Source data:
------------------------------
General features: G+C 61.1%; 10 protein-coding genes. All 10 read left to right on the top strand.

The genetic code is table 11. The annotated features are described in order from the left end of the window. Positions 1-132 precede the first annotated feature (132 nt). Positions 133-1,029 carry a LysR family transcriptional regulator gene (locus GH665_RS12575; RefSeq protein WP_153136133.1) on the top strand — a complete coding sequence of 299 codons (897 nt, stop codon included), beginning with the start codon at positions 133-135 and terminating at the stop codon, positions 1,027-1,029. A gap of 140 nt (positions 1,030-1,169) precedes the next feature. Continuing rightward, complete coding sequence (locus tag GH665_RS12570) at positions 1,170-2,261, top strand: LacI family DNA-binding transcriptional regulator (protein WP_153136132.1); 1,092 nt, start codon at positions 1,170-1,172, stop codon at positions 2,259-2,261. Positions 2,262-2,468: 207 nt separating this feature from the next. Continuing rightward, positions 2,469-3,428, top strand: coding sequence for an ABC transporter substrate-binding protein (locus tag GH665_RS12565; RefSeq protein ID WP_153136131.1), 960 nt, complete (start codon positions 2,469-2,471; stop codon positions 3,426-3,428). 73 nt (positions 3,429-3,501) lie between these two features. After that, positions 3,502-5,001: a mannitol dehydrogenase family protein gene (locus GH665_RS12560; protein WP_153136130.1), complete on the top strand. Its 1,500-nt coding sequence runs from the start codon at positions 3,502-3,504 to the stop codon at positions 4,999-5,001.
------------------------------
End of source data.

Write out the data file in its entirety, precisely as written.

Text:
General features: G+C 61.1%; 10 protein-coding genes. All 10 read left to right on the top strand.

The genetic code is table 11. The annotated features are described in order from the left end of the window. Positions 1-132 precede the first annotated feature (132 nt). Positions 133-1,029 carry a LysR family transcriptional regulator gene (locus GH665_RS12575; RefSeq protein WP_153136133.1) on the top strand — a complete coding sequence of 299 codons (897 nt, stop codon included), beginning with the start codon at positions 133-135 and terminating at the stop codon, positions 1,027-1,029. A gap of 140 nt (positions 1,030-1,169) precedes the next feature. Continuing rightward, complete coding sequence (locus tag GH665_RS12570) at positions 1,170-2,261, top strand: LacI family DNA-binding transcriptional regulator (protein WP_153136132.1); 1,092 nt, start codon at positions 1,170-1,172, stop codon at positions 2,259-2,261. Positions 2,262-2,468: 207 nt separating this feature from the next. Continuing rightward, positions 2,469-3,428, top strand: coding sequence for an ABC transporter substrate-binding protein (locus tag GH665_RS12565; RefSeq protein ID WP_153136131.1), 960 nt, complete (start codon positions 2,469-2,471; stop codon positions 3,426-3,428). 73 nt (positions 3,429-3,501) lie between these two features. After that, positions 3,502-5,001: a mannitol dehydrogenase family protein gene (locus GH665_RS12560; protein WP_153136130.1), complete on the top strand. Its 1,500-nt coding sequence runs from the start codon at positions 3,502-3,504 to the stop codon at positions 4,999-5,001.